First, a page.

is due to the ink with which the poem was armed. Without the ink, the “poem” would be like every other
blank sheet of paper, and would be useless. The beauty lies in this so-called “scab.” Similarly, those in
society that --- entirely to what is “normal” are not more valuable than a blank sheet of paper, and are
entirely expendable. Only the ink of society, the abnormal, give society meaning and beauty. And yet,
society shows the abnormal and makes them outcasts, refusing to allow a scab on their society. And so the
author turns to paper, because “a page doesn’t fight back.”
The 7th stanza describes the words of the poem as foreigners themselves. It depicts the words
“scratch[ing] their way into [the reader’s] head.” The word “scratch” indicates a gradual, uncomfortable
process in which the words of the poem embed themselves into the brain of the unwilling reader. It then
furthers the personification of these words as foreigners by describing them “immigrat[ing] into [the
reader’s] bed, squat[ting] in [the reader’s] home, and in a corner, eat[ing the reader’s] bread. The word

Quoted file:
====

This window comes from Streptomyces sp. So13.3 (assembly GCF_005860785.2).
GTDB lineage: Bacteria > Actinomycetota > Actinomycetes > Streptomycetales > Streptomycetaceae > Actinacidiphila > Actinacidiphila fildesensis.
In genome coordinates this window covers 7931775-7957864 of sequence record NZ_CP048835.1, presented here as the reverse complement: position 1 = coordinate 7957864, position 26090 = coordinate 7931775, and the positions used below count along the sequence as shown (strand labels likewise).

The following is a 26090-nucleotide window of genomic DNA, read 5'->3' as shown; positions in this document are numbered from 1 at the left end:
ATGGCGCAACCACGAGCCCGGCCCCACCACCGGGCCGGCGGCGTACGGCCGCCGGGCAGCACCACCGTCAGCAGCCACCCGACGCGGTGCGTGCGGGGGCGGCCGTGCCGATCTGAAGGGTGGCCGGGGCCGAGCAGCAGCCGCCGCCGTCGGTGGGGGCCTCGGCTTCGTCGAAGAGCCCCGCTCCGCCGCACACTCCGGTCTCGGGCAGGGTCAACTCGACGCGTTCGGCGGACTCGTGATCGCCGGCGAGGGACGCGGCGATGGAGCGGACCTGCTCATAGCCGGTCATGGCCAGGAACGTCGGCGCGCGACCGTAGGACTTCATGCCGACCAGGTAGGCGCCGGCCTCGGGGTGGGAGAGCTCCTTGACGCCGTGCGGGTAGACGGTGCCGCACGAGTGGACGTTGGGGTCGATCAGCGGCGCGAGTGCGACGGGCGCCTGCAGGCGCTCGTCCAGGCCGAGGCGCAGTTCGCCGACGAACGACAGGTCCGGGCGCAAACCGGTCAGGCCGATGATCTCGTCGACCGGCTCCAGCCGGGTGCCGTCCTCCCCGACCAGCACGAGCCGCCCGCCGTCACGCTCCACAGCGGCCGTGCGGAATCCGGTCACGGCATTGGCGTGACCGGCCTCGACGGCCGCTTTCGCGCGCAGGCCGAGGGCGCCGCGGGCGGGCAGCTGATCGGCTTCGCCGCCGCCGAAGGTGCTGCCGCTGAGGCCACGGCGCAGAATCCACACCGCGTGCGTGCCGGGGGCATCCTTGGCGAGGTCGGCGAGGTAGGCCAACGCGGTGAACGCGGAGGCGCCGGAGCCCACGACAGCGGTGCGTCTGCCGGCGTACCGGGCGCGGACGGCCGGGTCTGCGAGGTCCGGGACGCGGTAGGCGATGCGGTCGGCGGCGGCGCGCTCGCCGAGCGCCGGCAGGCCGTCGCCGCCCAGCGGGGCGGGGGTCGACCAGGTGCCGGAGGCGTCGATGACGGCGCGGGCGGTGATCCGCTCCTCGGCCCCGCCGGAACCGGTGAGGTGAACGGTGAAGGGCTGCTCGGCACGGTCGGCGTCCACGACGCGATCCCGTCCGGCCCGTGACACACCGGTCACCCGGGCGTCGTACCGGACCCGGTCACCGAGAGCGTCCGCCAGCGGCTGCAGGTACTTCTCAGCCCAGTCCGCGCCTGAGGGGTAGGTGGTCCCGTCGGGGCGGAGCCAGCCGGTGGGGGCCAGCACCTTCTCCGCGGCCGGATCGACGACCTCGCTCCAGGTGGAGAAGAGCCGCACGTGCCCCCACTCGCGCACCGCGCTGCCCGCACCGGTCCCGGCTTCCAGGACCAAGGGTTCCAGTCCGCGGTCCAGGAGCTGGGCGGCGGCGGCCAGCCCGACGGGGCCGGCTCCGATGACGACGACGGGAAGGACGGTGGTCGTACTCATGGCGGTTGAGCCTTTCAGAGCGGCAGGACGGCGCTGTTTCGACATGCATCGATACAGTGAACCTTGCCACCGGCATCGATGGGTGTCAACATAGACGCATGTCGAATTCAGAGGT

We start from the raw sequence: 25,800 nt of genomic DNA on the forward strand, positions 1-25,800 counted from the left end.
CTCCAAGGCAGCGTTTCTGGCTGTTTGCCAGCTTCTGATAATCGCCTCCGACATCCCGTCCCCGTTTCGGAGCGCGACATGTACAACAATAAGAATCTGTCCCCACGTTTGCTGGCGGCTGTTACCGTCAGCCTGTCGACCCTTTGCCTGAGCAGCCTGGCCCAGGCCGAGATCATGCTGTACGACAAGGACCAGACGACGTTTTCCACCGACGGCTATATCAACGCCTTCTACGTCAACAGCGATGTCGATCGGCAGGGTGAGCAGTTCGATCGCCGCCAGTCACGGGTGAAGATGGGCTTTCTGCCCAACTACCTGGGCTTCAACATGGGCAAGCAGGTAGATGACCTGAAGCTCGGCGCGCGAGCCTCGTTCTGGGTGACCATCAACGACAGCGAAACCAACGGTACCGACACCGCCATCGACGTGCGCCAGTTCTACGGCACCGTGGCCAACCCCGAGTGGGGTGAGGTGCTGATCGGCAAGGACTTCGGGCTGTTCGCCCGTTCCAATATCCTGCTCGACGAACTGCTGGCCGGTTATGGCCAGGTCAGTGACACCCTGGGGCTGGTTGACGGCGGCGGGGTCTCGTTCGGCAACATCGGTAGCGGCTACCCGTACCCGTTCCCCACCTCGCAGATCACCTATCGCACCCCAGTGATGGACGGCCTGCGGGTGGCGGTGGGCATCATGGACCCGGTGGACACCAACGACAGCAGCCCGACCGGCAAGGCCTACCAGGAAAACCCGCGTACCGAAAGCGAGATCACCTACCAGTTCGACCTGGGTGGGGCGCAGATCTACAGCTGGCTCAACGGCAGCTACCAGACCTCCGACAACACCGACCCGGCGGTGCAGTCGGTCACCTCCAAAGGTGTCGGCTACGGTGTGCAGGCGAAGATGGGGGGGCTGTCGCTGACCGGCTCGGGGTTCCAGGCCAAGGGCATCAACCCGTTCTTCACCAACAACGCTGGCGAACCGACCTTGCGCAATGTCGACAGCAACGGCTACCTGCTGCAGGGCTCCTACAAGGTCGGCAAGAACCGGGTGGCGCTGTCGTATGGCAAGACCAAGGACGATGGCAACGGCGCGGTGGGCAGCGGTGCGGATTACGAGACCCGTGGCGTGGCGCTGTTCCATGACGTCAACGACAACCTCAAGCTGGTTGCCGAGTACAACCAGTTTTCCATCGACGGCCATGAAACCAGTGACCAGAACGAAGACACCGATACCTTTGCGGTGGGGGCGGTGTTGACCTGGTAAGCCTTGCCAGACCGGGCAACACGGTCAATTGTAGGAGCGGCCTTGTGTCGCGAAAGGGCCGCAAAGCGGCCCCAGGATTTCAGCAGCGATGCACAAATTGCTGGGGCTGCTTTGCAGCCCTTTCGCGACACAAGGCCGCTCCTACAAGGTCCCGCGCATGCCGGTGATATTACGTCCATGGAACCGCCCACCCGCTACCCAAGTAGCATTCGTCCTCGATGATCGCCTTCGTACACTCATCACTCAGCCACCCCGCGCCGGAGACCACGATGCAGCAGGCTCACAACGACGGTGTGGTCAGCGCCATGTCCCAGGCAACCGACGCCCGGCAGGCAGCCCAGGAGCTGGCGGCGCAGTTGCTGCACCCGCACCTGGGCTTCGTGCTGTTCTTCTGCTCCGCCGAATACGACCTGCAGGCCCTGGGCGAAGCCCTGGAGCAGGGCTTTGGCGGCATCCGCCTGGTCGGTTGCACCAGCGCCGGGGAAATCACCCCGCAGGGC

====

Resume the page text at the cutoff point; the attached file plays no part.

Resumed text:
“immigrate” clearly shows these words to be coming from a foreign origin, in this case being the poem. The
word “squat” describes the act of forcing their presence upon the reader. These words are taking over the
reader’s life.
In the final stanza, the reader is depicted meeting an unnamed stranger and recognizing the face of
the stranger as their own. This can have the interpretations either the stranger’s face is actually the face of
the reader, or the two both are simply the same in personality. This first would indicate that the words
changed the reader into a beautiful outcast as well, and the second shows a fellowship in being outsiders.
Sample C

The poem “Minority” by the author, Imtiaz Dharker, is an eight stanza poem that gives another
perspective to the word “minority” – contrary to popular belief. The author uses the literary techniques of
imagery, structure, and tone to create a criticism of what people generalize to be a foreigner.
Dharker begins her poem in the first poem point-of-view stating, “I was born a foreigner” in the first
line of the first stanza. Dharker’s purpose in doing so was to establish a closer connection to what it means
to be a foreigner. The speaker continues this first part of her poem as an insight into some of the feelings a
foreigner must face day-by-day; and perhaps an insight into the personal nature of the author herself. The
first stanza establishes the depressed tone through the content it portrays. The speaker of the poem states